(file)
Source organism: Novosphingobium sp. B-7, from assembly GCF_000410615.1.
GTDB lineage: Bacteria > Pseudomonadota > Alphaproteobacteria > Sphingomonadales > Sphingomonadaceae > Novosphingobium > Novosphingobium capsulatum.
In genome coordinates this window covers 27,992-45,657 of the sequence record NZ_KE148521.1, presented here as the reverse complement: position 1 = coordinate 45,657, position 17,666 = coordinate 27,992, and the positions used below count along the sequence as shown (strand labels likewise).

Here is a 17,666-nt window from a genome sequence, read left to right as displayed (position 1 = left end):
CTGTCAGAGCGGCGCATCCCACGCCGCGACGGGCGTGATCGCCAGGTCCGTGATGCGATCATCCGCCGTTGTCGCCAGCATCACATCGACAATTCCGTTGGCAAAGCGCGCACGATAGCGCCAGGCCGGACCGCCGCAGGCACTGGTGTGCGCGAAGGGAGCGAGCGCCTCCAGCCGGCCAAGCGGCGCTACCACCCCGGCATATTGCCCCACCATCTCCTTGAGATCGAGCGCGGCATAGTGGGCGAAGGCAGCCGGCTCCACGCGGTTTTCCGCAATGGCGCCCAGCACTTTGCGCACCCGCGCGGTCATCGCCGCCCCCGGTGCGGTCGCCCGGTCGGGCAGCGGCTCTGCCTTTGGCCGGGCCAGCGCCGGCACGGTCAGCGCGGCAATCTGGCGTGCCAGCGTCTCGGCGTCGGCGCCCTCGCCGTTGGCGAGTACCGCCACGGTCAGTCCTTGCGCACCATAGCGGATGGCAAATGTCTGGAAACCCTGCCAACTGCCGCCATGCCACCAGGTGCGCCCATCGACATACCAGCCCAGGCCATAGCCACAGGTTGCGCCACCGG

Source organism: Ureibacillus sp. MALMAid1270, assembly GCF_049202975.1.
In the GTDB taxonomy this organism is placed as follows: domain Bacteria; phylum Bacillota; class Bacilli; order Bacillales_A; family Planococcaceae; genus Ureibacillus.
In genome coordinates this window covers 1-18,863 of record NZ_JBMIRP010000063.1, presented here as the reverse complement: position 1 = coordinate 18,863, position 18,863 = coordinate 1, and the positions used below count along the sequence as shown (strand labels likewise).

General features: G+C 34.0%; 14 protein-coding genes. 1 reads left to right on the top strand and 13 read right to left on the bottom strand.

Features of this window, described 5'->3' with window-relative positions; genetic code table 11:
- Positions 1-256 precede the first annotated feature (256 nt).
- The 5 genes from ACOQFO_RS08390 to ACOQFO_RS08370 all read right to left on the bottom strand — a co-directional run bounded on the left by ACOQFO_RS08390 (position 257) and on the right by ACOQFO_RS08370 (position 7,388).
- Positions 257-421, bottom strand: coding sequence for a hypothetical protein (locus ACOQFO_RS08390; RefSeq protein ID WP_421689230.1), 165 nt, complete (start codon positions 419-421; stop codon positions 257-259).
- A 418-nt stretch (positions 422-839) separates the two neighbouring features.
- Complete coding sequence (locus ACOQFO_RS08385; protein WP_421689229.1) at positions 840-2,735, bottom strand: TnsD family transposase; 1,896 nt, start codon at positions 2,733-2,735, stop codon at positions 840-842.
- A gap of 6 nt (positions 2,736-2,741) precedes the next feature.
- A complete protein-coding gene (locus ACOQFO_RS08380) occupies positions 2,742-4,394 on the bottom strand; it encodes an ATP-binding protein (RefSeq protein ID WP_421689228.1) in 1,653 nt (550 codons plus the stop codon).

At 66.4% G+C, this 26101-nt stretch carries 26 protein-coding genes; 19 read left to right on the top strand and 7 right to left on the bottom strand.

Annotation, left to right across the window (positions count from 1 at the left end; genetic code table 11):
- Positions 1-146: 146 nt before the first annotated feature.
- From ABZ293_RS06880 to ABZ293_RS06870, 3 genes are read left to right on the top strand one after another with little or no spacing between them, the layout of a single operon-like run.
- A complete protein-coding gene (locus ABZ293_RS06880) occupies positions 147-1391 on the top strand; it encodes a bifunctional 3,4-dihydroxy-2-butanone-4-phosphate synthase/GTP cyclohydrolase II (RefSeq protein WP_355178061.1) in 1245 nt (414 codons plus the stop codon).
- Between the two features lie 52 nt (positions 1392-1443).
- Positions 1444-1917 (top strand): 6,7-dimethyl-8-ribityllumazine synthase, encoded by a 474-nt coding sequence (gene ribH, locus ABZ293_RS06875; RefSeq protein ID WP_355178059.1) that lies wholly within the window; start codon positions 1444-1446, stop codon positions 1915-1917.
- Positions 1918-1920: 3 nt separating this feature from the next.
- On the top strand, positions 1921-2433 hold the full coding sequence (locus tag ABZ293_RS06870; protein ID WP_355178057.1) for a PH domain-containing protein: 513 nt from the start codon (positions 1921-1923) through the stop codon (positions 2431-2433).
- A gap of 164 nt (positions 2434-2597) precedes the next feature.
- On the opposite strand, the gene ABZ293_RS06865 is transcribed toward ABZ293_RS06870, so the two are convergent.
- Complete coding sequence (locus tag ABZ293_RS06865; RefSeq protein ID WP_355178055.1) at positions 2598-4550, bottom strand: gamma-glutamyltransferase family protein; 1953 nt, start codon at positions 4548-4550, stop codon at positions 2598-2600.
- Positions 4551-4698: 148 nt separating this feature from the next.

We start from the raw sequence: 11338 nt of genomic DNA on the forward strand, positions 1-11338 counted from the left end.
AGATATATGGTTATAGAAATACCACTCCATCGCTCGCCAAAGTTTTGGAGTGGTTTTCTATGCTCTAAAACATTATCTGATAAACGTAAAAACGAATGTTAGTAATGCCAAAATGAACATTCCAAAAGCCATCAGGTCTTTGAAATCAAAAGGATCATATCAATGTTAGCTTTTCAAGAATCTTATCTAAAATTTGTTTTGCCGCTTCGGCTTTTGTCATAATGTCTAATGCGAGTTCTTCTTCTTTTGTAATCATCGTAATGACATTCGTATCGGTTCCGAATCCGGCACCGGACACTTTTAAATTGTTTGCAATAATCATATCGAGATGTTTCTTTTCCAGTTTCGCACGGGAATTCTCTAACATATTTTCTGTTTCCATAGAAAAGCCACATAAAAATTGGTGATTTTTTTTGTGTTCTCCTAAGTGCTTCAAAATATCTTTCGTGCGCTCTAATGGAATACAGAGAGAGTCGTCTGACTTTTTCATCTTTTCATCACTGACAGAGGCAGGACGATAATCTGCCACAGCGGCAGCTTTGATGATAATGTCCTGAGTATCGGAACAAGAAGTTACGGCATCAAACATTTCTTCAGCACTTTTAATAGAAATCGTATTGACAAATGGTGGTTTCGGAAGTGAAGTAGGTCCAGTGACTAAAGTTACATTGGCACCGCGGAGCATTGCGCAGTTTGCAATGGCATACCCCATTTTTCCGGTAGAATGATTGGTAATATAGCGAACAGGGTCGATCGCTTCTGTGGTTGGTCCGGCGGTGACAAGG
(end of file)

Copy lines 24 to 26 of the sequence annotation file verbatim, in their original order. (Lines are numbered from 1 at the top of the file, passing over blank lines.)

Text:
- Positions 1444-1917 (top strand): 6,7-dimethyl-8-ribityllumazine synthase, encoded by a 474-nt coding sequence (gene ribH, locus ABZ293_RS06875; RefSeq protein ID WP_355178059.1) that lies wholly within the window; start codon positions 1444-1446, stop codon positions 1915-1917.
- Positions 1918-1920: 3 nt separating this feature from the next.
- On the top strand, positions 1921-2433 hold the full coding sequence (locus tag ABZ293_RS06870; protein ID WP_355178057.1) for a PH domain-containing protein: 513 nt from the start codon (positions 1921-1923) through the stop codon (positions 2431-2433).